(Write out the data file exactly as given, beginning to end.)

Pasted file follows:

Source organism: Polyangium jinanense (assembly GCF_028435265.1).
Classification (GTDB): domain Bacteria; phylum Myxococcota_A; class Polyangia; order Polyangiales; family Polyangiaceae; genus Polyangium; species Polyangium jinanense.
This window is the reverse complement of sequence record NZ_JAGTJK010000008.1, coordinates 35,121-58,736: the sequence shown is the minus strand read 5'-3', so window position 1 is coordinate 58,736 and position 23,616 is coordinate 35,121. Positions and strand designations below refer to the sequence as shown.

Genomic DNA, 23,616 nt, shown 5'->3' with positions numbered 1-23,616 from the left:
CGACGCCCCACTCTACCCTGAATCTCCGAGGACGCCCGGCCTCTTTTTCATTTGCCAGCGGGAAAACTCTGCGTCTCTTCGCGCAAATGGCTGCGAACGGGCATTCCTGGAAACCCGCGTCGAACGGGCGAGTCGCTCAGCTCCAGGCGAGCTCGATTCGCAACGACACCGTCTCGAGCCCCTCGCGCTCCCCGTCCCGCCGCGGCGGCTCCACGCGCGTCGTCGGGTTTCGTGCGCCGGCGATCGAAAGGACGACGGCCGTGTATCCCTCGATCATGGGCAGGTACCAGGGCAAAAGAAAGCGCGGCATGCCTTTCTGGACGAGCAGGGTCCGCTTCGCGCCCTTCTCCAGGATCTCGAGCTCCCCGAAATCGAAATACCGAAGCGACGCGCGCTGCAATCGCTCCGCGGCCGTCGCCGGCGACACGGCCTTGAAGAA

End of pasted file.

Source organism: Polyangium jinanense (assembly GCF_028435265.1).
Classification (GTDB): domain Bacteria; phylum Myxococcota_A; class Polyangia; order Polyangiales; family Polyangiaceae; genus Polyangium; species Polyangium jinanense.
This window is the reverse complement of sequence record NZ_JAGTJK010000008.1, coordinates 35,121-58,736: the sequence shown is the minus strand read 5'-3', so window position 1 is coordinate 58,736 and position 23,616 is coordinate 35,121. Positions and strand designations below refer to the sequence as shown.

Genomic DNA, 23,616 nt, shown 5'->3' with positions numbered 1-23,616 from the left:
CGACGCCCCACTCTACCCTGAATCTCCGAGGACGCCCGGCCTCTTTTTCATTTGCCAGCGGGAAAACTCTGCGTCTCTTCGCGCAAATGGCTGCGAACGGGCATTCCTGGAAACCCGCGTCGAACGGGCGAGTCGCTCAGCTCCAGGCGAGCTCGATTCGCAACGACACCGTCTCGAGCCCCTCGCGCTCCCCGTCCCGCCGCGGCGGCTCCACGCGCGTCGTCGGGTTTCGTGCGCCGGCGATCGAAAGGACGACGGCCGTGTATCCCTCGATCATGGGCAGGTACCAGGGCAAAAGAAAGCGCGGCATGCCTTTCTGGACGAGCAGGGTCCGCTTCGCGCCCTTCTCCAGGATCTCGAGCTCCCCGAAATCGAAATACCGAAGCGACGCGCGCTGCAATCGCTCCGCGGCCGTCGCCGGCGACACGGCCTTGAAGAA